Creative Intentions by Michelle Regan
I’m not a New Years resolution person. Maybe it’s because to me January 1 is just the day after December 31. Maybe it’s because 80% of people break their resolutions within two months. But I think it’s mainly because resolutions are based on a false premise. They imply that there’s something wrong with us. That’s a depressing way to start a new year.
You know what we don’t need more of in 2021? Sadness. Criticism. Disappointment.
So what’s the alternative? Try setting an intention. The biggest difference is you’ll have to look deeper than a resolution, which often focuses on external change. You can set goals related to your intention, but don’t think of it as something to accomplish. In fact, if you choose the right intention, you’ll work on it in many ways for many years.
Intentions are about uncovering simple ways to find purpose in every day. Most people haven’t thought much about their purpose. It’s a big question that can feel intimidating. But people much wiser than me have been exploring it for centuries. Hindus and Buddhists aspire to live their dharma. The Japanese are driven by ikigai.
So how, exactly, do you find your purpose and then set an intention with it in mind? It begins with self-reflection. Instead of starting with self-improvement, consider your gifts and strengths. Notice what brings you a sense of pride and accomplishment.
In her book, Living with Intent, Mallika Chopra suggests asking yourself:
- Who am I?
- What do I want?
- How can I serve?
- What does the universe want from me?
Take time to sit with these questions. Meditate on them, journal about them, talk them out with friends and family. Don’t get discouraged if you don’t know the answers. It takes time to figure out what brings meaning to your life and what could in the future. And it’ll likely change over time.
If you’re reading this post, you probably find purpose in creative expression. Exactly what kind and why is for you to explore. But instead of focusing on the goal (e.g. write the book), focus on what lights you up. For me, it’s meeting incredible people and sharing their stories, helping others find creative inspiration, and exploring new ideas.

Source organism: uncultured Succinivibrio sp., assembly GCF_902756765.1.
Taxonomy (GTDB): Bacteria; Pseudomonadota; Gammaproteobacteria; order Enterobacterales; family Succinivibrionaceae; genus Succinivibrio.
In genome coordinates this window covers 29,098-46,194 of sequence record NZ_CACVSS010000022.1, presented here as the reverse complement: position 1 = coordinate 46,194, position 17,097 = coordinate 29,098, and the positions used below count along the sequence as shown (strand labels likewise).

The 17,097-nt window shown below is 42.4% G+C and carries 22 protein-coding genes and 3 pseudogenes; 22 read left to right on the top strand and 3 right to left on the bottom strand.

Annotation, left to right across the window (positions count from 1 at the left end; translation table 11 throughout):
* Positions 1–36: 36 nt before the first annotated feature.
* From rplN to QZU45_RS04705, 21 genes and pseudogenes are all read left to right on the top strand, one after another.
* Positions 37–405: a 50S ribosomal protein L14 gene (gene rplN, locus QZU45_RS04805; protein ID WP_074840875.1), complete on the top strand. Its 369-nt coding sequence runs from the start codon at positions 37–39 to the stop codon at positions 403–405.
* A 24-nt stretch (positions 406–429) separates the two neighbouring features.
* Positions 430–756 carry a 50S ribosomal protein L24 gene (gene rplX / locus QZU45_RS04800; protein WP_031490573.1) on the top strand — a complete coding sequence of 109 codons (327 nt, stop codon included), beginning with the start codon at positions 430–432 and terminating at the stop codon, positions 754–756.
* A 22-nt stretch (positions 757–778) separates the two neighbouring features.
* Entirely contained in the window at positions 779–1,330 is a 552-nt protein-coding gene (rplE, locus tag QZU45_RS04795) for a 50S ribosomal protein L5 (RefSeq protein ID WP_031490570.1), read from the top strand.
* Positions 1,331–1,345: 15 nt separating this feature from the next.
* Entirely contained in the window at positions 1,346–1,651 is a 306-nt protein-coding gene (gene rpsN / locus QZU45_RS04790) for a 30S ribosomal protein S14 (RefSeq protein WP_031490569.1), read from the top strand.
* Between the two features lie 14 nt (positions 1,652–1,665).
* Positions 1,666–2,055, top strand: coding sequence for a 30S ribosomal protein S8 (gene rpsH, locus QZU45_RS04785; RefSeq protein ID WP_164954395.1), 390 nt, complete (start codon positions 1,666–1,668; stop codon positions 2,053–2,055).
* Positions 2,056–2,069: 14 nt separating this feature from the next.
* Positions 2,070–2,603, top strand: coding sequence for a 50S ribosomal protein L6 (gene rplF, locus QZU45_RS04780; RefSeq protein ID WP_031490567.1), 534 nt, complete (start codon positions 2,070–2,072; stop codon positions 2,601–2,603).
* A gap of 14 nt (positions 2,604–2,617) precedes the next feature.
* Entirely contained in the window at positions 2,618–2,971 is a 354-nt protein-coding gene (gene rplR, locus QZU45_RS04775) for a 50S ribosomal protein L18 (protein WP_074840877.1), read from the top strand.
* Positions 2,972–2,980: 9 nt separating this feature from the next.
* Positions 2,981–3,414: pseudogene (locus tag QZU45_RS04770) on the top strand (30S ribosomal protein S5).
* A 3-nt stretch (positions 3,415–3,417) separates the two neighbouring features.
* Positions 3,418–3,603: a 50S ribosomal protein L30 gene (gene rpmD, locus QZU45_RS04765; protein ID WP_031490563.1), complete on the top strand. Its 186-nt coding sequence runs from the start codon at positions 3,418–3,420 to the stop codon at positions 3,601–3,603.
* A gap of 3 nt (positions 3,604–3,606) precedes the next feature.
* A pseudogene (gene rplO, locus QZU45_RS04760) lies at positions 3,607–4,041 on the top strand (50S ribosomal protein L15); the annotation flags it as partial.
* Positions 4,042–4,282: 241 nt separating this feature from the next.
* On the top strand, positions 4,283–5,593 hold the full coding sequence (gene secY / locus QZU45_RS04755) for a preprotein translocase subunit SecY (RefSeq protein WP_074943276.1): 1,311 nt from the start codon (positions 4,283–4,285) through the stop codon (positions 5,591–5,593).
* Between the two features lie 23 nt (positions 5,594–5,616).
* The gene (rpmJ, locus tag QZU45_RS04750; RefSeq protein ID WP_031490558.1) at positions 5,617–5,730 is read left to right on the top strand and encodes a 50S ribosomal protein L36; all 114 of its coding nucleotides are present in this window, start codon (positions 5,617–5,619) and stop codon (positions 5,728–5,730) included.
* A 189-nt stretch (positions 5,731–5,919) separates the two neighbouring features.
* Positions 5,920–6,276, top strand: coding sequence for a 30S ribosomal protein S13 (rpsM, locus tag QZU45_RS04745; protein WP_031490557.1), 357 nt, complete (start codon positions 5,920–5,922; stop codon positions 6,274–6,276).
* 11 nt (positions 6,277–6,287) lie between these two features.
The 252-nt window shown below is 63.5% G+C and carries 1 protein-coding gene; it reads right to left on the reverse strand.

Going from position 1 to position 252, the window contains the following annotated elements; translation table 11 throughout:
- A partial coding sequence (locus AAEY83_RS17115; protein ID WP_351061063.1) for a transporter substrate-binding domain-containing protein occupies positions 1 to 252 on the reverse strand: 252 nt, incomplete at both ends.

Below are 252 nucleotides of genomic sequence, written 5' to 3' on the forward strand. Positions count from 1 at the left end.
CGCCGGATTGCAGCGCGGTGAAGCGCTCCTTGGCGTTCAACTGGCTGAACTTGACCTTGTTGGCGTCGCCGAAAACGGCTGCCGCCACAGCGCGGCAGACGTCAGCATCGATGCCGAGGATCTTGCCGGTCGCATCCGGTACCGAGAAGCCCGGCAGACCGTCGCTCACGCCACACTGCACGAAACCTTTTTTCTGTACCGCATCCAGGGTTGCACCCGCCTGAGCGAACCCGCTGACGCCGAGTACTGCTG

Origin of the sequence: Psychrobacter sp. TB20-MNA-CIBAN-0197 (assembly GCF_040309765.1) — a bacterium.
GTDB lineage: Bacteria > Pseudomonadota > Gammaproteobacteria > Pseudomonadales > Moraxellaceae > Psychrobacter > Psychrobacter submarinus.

Your purpose doesn’t have to be grand. It can be nurturing your family. It can be volunteering. It can be giving your all to a passion project. It’s in the small stuff that intention setting begins.
Once you’ve identified a few things that bring you purpose, Chopra suggests mapping them out and drawing connections between them. For example, if you find purpose in parenting and creative expression, you could set an intention to spend time nurturing your kids’ creativity or working on projects together. If you find the right intention, you’ll have a word or phrase that sets your course, a beacon when you’ve lost your way.
Our intentions aren’t just about us. Consider how yours could ripple out to all the layers of your life — physically, mentally, and even externally in your relationships. Chopra’s question about selfless service is essential to but often overlooked in intention setting. We feel full when we share our passions without need for reciprocation. Share, not just with the people you love, but with your larger community.
Change your mind about how you want to live and you suddenly see there are opportunities all around you. “When we consciously set an intent, we put in motion a process to make it happen. We become more aware of people who can help us, and we take advantage of encounters and opportunities. We notice coincidences and attract teachers, allies, and guides. We start behaving as if what we want will really happen, and often it actually occurs,” says Chopra.
Let’s be clear, you can’t think your intent into existence. There’s work involved, but often the mental shift is the hardest part. There’s no perfect time to start this work. The world around us may look bleak right now, but it may just be the perfect time to start living with intention.
“We all go through phases of feeling adrift, shaky, and unsure of ourselves — and that’s not necessarily a bad thing. Change doesn’t happen when we feel confident, strong, and rooted. The blessing of uncertainty is that it gives us the nudge we need to dig deep — to incubate and reflect on what we want — and to find the courage to carve out a different path,” says Chopra.
The new year marks time passed and a chance to start new. While I don’t usually care too much about New Years, I don’t think I’ve ever been so ready for a year to be over. So, I’ll start 2021 with intention and I hope you will, too. To stay on course, write out your intention and put it someplace you’ll see it daily, like on the wall of your home office or the background of your phone. Tell a friend or post it on social media to build accountability. If you meditate, make it your mantra. Repeat it aloud or in your thoughts while you sit.
An intentional life is one full of purpose and meaning. The work of living intentionally makes hard times a little easier to navigate. It won’t be simple but it will be worth it.
Michelle Regan is a writer and yoga teacher who's passionate about sharing all the ways in which yoga and creativity can be transformative forces in our lives. In her free time, she enjoys reading, hiking, and petting all the dogs.